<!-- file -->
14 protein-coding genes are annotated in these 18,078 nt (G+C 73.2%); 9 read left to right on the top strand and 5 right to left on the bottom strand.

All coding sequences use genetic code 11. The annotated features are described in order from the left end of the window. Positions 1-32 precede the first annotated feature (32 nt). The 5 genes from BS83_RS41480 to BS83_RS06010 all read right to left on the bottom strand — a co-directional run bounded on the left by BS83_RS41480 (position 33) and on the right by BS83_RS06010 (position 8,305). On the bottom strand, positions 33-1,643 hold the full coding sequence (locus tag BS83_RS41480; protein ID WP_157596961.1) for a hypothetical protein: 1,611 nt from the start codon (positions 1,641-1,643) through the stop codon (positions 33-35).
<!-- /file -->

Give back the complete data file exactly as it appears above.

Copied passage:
14 protein-coding genes are annotated in these 18,078 nt (G+C 73.2%); 9 read left to right on the top strand and 5 right to left on the bottom strand.

All coding sequences use genetic code 11. The annotated features are described in order from the left end of the window. Positions 1-32 precede the first annotated feature (32 nt). The 5 genes from BS83_RS41480 to BS83_RS06010 all read right to left on the bottom strand — a co-directional run bounded on the left by BS83_RS41480 (position 33) and on the right by BS83_RS06010 (position 8,305). On the bottom strand, positions 33-1,643 hold the full coding sequence (locus tag BS83_RS41480; protein ID WP_157596961.1) for a hypothetical protein: 1,611 nt from the start codon (positions 1,641-1,643) through the stop codon (positions 33-35).